But on Jan. 10, without explanation, the figure plummeted to 21,649.
Which number is correct? The answer depends on a larger question, the definition of wounded. If the term includes combat or “hostile” injuries inflicted by the enemy, the definition the Pentagon uses, the smaller number would be right.
But if it also applies to injuries from accidents like vehicle crashes and to mental and physical illnesses that developed in the war zone, the meaning that veterans’ groups favor, 50,508 would be accurate.
A spokesman for the veterans’ department, Matt Burns, said the change in the count was made simply to correct an error. Mr. Burns said the department posted the higher figure by mistake in November, when an employee who was updating the site inadvertently added noncombat injuries listed by the Defense Department. The Pentagon Web site had the correct total all along.
The previous total on the Web site was 18,586, strictly for combat injuries. Apparently, no one noticed the sudden leap.
The 50,508 figure caught the attention of the Pentagon when Prof. Linda Bilmes of Harvard mentioned it in an opinion article on Jan. 5 in The Los Angeles Times. A few days later, said Professor Bilmes, who teaches public finance, she had a call from Dr. William Winkenwerder Jr., assistant secretary of defense for health affairs, challenging the number.
Professor Bilmes explained that she had used the government tally, the one on the “America’s Wars” page of the veterans’ department Web site. She faxed him a copy.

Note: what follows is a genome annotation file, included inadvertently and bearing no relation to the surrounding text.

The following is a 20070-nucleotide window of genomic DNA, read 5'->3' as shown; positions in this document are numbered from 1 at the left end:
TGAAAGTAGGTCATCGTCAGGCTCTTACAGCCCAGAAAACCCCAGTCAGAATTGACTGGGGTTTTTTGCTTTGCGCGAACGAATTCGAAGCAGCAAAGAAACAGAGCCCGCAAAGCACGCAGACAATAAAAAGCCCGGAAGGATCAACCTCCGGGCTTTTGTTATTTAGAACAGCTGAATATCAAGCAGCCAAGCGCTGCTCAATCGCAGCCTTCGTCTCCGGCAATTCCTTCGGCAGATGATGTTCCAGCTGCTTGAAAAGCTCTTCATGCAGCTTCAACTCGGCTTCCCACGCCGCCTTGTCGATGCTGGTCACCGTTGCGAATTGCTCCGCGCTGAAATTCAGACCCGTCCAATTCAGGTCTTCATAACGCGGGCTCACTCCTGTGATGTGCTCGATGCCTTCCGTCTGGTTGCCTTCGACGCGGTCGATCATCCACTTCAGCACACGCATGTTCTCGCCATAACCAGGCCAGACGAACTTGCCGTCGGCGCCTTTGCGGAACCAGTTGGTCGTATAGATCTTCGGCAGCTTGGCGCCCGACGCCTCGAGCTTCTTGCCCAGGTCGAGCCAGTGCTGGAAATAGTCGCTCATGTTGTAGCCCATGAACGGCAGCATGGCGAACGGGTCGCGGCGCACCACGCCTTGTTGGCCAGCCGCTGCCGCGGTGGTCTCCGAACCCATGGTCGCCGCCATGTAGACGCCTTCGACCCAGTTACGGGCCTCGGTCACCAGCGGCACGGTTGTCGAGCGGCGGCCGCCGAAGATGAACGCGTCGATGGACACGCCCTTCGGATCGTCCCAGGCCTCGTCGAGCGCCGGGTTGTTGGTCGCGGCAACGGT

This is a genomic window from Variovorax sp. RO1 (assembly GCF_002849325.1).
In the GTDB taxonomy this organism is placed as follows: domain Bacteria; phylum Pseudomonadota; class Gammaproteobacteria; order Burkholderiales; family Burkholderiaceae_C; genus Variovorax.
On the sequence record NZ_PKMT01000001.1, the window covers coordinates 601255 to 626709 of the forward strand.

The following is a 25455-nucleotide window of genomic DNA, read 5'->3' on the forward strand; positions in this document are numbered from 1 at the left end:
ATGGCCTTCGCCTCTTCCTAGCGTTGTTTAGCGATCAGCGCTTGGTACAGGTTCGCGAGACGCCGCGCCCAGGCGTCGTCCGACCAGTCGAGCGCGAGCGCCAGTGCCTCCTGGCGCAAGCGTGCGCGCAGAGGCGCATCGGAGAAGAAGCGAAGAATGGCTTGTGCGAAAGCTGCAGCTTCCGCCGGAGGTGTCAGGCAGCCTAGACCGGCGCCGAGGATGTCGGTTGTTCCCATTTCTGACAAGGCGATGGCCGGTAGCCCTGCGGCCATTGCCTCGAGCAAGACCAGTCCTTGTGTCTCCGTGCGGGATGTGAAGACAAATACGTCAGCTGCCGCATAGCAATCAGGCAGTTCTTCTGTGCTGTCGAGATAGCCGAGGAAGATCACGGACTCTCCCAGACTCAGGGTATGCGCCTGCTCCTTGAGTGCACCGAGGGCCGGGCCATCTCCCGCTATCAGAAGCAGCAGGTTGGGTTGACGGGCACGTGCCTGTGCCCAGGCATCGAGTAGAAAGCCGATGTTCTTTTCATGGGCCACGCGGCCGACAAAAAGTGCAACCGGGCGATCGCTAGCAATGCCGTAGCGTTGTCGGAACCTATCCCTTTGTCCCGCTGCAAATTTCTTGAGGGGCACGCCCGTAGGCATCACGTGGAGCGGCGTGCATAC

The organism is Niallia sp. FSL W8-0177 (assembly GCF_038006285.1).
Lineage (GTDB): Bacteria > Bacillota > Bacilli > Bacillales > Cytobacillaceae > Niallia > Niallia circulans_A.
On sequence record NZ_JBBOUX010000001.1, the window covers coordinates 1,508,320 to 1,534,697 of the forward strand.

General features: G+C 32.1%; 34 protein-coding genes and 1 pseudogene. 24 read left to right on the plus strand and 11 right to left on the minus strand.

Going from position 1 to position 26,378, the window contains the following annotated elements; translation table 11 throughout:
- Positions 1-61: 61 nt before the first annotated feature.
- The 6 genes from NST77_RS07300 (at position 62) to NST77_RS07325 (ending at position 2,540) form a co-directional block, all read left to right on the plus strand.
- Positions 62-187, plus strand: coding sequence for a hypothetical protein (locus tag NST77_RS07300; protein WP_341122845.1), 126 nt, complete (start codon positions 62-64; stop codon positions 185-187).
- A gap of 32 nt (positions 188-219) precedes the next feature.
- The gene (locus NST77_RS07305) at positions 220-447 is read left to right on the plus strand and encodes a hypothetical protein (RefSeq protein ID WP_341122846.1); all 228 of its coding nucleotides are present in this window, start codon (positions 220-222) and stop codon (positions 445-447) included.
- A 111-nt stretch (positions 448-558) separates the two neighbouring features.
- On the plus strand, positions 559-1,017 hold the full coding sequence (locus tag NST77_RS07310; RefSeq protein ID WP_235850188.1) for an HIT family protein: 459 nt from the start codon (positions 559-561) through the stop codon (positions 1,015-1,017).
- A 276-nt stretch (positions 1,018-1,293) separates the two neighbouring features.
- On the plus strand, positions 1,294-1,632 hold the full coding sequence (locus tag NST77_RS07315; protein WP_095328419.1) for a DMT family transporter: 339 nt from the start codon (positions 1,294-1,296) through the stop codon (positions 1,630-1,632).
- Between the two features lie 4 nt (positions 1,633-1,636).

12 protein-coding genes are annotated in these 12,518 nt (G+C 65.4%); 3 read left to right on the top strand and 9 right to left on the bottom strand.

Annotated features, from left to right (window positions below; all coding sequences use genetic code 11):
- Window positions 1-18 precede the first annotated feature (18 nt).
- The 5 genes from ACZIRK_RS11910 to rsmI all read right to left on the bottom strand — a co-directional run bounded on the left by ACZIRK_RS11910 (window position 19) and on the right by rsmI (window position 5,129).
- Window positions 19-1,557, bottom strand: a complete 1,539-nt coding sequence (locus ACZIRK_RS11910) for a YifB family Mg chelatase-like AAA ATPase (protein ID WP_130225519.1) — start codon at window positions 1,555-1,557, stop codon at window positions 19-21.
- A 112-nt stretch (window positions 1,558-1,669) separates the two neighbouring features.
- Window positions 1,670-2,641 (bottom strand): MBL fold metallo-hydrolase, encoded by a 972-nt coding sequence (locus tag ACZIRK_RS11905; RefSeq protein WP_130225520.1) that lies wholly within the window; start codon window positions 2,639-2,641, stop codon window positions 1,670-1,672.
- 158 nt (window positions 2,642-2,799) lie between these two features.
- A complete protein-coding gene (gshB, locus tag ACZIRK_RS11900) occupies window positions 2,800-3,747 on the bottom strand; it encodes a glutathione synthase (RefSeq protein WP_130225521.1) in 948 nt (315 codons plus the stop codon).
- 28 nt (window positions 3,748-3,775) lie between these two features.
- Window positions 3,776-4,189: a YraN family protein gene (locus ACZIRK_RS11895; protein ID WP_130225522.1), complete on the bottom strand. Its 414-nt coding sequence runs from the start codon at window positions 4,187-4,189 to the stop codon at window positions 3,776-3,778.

A few days later, the number on the Web site was changed.
A spokeswoman for Dr. Winkenwerder confirmed that he had called the veterans’ department to have the figure corrected and that the worker had misunderstood the Defense Department figures.
For her purposes, Professor Bilmes said, the higher figure was the relevant one because she was writing about the future demands that wounded veterans would place on the veterans’ health care system. Many of the veterans would be treated in the system regardless of whether they had been injured in combat or in vehicle crashes.
About 1.4 million troops have served in Iraq or Afghanistan, and more than 205,000 have sought care from the veterans’ agency, according to the government. Of those, more than 73,000 sought treatment for mental problems like post-traumatic stress disorder.
No one disputes that more 50,000 troops have been injured in Iraq and Afghanistan or that nonhostile injuries can be serious. Of the more than 3,000 deaths that have occurred, 600 have been listed as nonhostile.
The Pentagon generally directs reporters to www.defenselink.mil, which lists counts of the wounded and dead. The deaths are divided into hostile and nonhostile, but the injuries include just those “wounded in action.”
Another site on the Web, http ://siadapp.dior.whs.mil/personnel /CASUALTY/castop.htm, shows diseases and nonhostile injuries. It is the source of the higher counts.
“The government keeps two sets of books,” said Paul Sullivan, director of research and analysis for Veterans of America. Until last March, Mr. Sullivan was a project manager in the Veterans Affairs Department who monitored the use of disability benefits by Afghanistan, gulf war and Iraq veterans.
He suggested that the differing numbers might be cleared up by a bill
that has been introduced in the Senate to improve the collection of health
information on Afghanistan and Iraq veterans.